FYI March 19, 2019

On This Day

1885 – Louis Riel declares a provisional government in Saskatchewan, beginning the North-West Rebellion.
The North-West Rebellion (or the North-West Resistance, Saskatchewan Rebellion, Northwest Uprising, or Second Riel Rebellion) of 1885 was a brief and unsuccessful uprising by the Métis people under Louis Riel and an associated uprising by First Nations Cree and Assiniboine of the District of Saskatchewan against the government of Canada. Many Métis felt Canada was not protecting their rights, their land and their survival as a distinct people. Riel had been invited to lead the movement of protest. He turned it into a military action with a heavily religious tone. This alienated Catholic clergy, whites, most Indians and some Métis. But he had the allegiance of a couple hundred armed Métis, a smaller number of other Aboriginal people and at least one white man at Batoche in May 1885, confronting 900 Canadian army soldiers plus some armed local residents. About 91 people would die in the fighting that occurred that spring, before the rebellion’s collapse.[7][8][9]

Despite some notable early victories at Duck Lake, Fish Creek and Cut Knife, the rebellion ended when the Métis were defeated at the Siege of Batoche. The remaining Aboriginal allies scattered. Riel was captured and put on trial. He was convicted of treason and despite many pleas across Canada for amnesty, he was hanged. Riel became a heroic martyr to Francophone Canada, and ethnic tensions escalated into a major national division that was never resolved.[10][11] Due to the key role that the Canadian Pacific Railway played in transporting troops, Conservative political support for it increased and Parliament authorized funds to complete the country’s first transcontinental railway. Although only a few hundred people were directly affected in Saskatchewan, the long-term result was that the Prairie Provinces would be controlled by English speakers, not French. A much more important long-term impact was the bitter alienation French speakers across Canada showed, and anger against the repression of their countrymen.[12]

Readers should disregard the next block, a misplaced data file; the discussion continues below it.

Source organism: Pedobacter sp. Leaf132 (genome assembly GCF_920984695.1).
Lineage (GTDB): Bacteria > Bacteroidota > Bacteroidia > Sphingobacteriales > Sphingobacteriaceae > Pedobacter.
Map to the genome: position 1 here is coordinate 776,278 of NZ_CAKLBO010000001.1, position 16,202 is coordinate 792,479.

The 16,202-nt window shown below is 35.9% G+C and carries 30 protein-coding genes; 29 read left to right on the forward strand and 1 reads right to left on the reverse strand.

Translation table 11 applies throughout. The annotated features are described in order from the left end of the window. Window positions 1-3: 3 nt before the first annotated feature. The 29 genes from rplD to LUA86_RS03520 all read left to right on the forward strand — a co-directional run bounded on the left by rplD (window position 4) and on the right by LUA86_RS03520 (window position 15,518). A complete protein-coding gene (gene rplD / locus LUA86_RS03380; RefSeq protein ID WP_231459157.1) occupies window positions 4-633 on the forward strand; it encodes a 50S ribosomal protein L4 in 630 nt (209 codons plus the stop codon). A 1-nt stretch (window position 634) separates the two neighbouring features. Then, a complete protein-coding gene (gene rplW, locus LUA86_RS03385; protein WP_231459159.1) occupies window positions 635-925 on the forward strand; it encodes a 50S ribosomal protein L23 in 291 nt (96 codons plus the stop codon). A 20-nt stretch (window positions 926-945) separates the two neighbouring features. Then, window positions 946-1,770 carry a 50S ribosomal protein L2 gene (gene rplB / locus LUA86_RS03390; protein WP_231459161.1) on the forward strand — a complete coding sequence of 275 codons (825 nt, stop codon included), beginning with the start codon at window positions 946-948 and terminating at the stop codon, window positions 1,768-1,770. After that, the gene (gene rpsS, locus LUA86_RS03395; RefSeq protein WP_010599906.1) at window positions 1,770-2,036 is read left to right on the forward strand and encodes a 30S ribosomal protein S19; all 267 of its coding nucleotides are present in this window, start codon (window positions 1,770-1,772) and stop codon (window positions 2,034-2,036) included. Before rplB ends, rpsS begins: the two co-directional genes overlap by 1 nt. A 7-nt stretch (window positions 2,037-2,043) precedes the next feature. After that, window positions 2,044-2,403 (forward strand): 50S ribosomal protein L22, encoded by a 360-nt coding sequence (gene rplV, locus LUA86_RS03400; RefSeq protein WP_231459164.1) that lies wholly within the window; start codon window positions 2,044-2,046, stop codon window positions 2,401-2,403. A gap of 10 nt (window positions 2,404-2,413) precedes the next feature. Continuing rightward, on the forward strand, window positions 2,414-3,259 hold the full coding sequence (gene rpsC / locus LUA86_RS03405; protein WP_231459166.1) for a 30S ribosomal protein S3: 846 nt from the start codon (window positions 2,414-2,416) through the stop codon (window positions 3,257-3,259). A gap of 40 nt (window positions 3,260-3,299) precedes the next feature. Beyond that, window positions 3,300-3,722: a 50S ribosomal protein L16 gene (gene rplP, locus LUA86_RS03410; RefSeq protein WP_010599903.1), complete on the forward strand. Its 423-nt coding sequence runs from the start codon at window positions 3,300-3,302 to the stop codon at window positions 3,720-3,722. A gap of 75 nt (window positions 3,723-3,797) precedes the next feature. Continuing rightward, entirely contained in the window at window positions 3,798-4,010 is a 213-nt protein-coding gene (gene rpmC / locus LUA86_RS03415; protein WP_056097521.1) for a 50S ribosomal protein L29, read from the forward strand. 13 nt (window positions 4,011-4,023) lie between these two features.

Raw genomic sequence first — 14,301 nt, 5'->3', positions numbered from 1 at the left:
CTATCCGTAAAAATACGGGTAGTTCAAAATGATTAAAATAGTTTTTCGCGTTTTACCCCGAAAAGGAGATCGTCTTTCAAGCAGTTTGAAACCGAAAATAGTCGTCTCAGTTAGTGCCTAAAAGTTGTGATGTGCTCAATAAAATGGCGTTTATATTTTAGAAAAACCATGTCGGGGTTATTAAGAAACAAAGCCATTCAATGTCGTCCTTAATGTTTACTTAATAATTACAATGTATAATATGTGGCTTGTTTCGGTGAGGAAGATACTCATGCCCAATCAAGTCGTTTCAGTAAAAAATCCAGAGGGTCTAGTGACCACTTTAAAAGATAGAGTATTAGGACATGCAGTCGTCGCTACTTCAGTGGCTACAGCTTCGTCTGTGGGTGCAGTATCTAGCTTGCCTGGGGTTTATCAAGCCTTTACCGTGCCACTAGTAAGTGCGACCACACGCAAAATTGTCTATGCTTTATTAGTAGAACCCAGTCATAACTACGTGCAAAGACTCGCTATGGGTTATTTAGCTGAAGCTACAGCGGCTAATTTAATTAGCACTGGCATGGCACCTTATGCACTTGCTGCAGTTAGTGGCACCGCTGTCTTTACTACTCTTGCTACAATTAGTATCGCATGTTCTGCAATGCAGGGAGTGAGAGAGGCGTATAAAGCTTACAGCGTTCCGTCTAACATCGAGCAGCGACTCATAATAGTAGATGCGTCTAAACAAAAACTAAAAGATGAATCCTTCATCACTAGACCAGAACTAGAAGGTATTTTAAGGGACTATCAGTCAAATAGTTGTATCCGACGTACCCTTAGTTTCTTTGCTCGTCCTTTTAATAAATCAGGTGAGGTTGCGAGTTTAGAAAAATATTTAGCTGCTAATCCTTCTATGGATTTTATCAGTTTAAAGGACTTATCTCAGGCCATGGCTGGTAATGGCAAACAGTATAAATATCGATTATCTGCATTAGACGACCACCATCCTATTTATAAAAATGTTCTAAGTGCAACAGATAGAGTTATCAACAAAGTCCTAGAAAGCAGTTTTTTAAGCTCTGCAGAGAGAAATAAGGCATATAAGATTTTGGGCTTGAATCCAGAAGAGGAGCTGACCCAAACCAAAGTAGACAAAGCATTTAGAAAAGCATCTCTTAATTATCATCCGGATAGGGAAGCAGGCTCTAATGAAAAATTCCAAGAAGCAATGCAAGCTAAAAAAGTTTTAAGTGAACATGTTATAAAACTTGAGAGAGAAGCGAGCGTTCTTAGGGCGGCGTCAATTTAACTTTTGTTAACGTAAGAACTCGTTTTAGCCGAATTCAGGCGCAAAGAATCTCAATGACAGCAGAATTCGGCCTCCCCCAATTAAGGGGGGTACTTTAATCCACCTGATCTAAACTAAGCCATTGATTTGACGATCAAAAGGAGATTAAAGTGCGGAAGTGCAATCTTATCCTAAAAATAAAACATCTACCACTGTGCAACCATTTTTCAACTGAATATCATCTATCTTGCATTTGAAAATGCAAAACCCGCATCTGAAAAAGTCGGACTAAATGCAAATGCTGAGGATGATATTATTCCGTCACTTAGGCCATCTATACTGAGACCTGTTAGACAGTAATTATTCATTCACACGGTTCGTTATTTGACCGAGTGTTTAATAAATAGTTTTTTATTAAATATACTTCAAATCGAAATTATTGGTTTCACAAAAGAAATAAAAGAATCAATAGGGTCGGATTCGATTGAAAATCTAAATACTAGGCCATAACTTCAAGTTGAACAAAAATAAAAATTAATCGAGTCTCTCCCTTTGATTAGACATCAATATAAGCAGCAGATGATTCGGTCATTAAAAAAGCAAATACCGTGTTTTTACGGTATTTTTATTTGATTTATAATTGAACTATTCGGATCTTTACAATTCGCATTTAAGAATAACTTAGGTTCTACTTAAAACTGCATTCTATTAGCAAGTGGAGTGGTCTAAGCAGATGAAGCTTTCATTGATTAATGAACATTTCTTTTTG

Born On This Day

1748 – Elias Hicks, American farmer, minister, and theologian (d. 1830)